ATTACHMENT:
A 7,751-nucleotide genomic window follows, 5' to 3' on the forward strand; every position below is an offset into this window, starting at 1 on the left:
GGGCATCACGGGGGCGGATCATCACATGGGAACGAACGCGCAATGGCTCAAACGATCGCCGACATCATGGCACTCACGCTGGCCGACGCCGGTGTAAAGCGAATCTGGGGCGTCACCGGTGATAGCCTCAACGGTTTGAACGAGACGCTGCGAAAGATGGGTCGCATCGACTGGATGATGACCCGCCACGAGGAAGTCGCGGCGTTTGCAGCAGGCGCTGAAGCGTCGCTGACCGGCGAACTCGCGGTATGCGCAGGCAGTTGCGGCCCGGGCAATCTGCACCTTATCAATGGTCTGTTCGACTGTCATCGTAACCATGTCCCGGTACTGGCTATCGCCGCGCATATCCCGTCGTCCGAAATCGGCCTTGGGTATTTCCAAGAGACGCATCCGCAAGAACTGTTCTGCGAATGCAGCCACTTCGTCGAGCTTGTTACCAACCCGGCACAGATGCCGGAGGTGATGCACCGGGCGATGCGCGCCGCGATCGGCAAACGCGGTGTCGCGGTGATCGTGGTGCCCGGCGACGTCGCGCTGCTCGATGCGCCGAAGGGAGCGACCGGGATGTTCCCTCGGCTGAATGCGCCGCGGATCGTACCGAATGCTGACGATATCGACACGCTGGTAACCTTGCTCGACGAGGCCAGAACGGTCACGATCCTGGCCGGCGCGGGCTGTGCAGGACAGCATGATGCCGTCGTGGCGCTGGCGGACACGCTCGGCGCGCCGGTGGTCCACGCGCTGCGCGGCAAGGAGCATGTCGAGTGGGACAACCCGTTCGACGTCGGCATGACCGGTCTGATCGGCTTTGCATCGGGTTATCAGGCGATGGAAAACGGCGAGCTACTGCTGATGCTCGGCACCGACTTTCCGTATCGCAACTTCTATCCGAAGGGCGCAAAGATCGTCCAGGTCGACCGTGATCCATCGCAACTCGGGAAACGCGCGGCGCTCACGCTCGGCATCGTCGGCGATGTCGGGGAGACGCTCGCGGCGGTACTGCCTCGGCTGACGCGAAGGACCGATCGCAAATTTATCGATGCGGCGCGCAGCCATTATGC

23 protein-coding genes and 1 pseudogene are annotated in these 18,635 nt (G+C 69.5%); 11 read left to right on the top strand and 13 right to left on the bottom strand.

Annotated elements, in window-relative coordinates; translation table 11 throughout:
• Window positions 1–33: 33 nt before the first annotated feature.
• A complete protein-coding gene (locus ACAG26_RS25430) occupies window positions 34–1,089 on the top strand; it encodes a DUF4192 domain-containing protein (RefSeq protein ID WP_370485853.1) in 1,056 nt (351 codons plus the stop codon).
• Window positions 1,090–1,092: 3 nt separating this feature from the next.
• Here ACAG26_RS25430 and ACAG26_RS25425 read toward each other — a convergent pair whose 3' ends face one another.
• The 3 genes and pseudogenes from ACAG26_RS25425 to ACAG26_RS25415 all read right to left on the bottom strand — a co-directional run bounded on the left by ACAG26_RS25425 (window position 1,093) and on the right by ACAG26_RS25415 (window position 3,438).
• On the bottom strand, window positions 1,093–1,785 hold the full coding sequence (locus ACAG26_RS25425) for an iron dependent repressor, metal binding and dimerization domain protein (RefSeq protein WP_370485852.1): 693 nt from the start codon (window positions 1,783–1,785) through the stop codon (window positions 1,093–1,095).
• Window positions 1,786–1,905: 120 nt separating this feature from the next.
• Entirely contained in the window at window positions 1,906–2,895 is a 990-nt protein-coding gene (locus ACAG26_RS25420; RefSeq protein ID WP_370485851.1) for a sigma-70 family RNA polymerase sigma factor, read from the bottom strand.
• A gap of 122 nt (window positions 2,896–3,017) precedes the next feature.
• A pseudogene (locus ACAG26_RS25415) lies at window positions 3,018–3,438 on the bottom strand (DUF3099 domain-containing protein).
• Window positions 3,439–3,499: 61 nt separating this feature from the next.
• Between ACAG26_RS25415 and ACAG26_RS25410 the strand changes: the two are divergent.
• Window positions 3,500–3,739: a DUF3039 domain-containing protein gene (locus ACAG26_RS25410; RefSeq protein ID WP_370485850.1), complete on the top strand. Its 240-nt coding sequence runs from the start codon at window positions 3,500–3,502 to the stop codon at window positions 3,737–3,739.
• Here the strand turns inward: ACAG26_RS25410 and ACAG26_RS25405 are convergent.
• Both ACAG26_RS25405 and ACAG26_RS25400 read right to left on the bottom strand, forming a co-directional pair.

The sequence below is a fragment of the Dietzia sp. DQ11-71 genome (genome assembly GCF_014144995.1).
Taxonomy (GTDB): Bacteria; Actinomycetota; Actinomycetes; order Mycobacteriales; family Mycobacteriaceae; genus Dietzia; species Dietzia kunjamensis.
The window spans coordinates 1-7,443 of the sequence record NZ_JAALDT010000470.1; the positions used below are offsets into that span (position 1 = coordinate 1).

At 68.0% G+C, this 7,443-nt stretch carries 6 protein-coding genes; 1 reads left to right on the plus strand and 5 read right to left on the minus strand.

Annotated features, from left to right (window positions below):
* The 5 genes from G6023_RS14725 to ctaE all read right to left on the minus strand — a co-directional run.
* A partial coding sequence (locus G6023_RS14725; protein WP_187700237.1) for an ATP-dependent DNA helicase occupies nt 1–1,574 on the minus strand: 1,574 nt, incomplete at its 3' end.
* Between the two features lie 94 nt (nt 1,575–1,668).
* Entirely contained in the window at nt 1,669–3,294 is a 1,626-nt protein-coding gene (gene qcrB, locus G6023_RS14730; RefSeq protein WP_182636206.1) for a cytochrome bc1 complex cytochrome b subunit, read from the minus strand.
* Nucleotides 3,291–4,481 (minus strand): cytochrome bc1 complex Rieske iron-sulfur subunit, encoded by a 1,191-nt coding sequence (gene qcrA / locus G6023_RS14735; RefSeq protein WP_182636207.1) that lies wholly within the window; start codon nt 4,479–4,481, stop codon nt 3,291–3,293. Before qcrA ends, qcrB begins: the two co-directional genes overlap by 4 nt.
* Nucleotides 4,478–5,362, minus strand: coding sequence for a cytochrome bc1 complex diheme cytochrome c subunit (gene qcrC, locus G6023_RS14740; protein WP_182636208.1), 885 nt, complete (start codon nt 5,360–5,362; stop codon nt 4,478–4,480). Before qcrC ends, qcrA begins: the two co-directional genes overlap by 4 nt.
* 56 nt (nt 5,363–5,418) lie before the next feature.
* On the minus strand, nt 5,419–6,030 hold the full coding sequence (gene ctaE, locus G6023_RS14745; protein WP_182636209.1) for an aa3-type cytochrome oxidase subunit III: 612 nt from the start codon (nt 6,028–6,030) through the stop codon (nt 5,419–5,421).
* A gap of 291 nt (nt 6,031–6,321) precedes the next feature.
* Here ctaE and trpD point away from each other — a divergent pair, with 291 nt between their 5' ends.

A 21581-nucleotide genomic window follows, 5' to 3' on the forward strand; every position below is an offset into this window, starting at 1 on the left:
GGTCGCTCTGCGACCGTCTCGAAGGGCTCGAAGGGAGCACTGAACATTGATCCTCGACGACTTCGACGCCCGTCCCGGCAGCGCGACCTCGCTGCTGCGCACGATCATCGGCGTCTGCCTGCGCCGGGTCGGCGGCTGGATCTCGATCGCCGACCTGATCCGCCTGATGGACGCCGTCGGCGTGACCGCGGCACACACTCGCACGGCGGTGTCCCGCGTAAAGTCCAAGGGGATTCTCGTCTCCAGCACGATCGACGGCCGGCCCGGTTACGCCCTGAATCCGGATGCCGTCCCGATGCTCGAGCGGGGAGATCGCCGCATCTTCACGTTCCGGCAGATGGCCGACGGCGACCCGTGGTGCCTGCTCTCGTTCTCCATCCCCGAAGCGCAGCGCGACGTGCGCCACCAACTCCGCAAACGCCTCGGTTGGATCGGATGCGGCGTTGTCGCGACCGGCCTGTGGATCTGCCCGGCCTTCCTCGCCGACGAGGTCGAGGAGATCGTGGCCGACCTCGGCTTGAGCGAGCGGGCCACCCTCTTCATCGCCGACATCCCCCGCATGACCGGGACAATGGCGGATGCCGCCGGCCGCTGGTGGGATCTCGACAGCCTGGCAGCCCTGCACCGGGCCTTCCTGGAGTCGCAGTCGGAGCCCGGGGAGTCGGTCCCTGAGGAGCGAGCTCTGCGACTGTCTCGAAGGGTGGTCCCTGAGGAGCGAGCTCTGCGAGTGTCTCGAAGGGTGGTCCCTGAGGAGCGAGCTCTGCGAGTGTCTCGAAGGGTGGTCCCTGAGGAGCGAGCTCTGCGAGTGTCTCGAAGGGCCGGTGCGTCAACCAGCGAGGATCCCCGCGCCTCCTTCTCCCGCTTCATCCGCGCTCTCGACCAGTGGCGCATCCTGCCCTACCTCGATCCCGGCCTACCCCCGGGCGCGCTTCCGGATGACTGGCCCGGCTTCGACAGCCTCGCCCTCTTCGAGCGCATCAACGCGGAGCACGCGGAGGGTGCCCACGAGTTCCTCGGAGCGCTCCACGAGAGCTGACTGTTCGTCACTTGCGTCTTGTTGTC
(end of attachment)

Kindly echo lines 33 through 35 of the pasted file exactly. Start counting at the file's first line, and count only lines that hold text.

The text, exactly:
* A gap of 291 nt (nt 6,031–6,321) precedes the next feature.
* Here ctaE and trpD point away from each other — a divergent pair, with 291 nt between their 5' ends.

A 21581-nucleotide genomic window follows, 5' to 3' on the forward strand; every position below is an offset into this window, starting at 1 on the left: